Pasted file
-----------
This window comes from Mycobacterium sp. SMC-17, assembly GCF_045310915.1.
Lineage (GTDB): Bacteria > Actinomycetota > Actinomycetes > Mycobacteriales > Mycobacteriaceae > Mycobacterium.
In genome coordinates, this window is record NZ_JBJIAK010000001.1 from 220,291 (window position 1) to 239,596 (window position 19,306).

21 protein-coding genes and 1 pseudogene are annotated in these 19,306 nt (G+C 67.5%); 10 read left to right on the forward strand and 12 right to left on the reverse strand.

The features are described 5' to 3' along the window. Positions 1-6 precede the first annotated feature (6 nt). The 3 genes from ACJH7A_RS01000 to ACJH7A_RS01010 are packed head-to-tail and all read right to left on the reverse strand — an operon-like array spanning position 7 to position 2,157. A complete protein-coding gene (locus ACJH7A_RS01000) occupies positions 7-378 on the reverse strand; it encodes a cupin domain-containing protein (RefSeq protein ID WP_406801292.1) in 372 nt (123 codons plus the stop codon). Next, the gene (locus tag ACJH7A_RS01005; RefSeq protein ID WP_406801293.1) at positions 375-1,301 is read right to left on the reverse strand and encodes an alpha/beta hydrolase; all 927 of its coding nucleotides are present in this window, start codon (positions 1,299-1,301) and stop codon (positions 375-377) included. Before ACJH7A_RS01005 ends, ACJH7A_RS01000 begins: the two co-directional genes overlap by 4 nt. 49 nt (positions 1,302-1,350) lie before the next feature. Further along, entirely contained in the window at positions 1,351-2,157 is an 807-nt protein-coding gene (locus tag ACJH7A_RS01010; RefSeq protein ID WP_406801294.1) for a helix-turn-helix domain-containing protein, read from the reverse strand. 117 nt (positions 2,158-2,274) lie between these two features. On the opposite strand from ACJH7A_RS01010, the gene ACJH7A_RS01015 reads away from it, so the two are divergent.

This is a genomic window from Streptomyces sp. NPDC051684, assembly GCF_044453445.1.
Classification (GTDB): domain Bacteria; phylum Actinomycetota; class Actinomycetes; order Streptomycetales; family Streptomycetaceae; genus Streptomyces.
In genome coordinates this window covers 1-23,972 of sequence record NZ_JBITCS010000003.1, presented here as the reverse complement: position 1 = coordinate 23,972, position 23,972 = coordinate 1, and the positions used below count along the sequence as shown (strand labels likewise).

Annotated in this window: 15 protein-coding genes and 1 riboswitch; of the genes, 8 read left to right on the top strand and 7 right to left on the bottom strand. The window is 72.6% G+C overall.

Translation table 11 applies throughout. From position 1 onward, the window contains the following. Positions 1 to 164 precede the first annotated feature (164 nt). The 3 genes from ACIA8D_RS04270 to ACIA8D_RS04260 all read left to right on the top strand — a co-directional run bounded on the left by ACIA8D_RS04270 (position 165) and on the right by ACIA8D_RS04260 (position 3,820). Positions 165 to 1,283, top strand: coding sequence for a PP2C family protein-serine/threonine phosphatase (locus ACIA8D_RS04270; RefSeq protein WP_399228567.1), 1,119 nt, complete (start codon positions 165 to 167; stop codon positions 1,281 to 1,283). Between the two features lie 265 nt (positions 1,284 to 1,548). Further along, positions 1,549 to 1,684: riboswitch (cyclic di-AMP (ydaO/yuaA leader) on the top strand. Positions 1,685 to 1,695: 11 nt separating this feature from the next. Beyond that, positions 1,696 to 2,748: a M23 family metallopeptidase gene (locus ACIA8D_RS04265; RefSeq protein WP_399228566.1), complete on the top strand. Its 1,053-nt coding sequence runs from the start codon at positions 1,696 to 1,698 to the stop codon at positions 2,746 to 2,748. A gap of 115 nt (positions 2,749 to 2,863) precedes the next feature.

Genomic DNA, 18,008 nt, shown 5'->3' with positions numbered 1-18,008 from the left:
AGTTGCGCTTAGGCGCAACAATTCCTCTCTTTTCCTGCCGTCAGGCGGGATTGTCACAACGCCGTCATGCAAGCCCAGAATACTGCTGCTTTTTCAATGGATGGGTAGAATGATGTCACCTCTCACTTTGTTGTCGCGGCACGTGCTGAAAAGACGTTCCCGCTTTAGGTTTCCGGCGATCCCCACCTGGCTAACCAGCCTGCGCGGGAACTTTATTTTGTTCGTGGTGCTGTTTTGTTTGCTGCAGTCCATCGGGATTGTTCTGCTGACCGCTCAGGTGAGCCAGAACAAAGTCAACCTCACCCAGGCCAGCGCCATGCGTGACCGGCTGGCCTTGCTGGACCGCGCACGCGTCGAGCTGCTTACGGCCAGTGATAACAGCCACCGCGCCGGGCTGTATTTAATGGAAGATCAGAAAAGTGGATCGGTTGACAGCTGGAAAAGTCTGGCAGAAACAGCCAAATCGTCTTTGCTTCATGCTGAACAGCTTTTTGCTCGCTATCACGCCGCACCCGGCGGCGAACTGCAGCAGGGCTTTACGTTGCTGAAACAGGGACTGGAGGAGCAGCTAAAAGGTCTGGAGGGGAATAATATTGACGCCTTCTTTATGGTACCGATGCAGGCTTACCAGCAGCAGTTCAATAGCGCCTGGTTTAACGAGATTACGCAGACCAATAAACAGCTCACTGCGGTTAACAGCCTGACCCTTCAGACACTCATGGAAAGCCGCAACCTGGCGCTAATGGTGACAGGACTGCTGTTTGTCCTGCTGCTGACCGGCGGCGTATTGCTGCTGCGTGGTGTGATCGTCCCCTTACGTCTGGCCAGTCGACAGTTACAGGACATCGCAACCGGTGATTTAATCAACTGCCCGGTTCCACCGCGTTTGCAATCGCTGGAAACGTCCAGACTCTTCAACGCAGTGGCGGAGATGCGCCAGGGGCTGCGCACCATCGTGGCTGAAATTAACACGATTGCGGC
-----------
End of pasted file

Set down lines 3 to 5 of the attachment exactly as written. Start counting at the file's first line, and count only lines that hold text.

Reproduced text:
In genome coordinates, this window is record NZ_JBJIAK010000001.1 from 220,291 (window position 1) to 239,596 (window position 19,306).

21 protein-coding genes and 1 pseudogene are annotated in these 19,306 nt (G+C 67.5%); 10 read left to right on the forward strand and 12 right to left on the reverse strand.

The features are described 5' to 3' along the window. Positions 1-6 precede the first annotated feature (6 nt). The 3 genes from ACJH7A_RS01000 to ACJH7A_RS01010 are packed head-to-tail and all read right to left on the reverse strand — an operon-like array spanning position 7 to position 2,157. A complete protein-coding gene (locus ACJH7A_RS01000) occupies positions 7-378 on the reverse strand; it encodes a cupin domain-containing protein (RefSeq protein ID WP_406801292.1) in 372 nt (123 codons plus the stop codon). Next, the gene (locus tag ACJH7A_RS01005; RefSeq protein ID WP_406801293.1) at positions 375-1,301 is read right to left on the reverse strand and encodes an alpha/beta hydrolase; all 927 of its coding nucleotides are present in this window, start codon (positions 1,299-1,301) and stop codon (positions 375-377) included. Before ACJH7A_RS01005 ends, ACJH7A_RS01000 begins: the two co-directional genes overlap by 4 nt. 49 nt (positions 1,302-1,350) lie before the next feature. Further along, entirely contained in the window at positions 1,351-2,157 is an 807-nt protein-coding gene (locus tag ACJH7A_RS01010; RefSeq protein ID WP_406801294.1) for a helix-turn-helix domain-containing protein, read from the reverse strand. 117 nt (positions 2,158-2,274) lie between these two features. On the opposite strand from ACJH7A_RS01010, the gene ACJH7A_RS01015 reads away from it, so the two are divergent.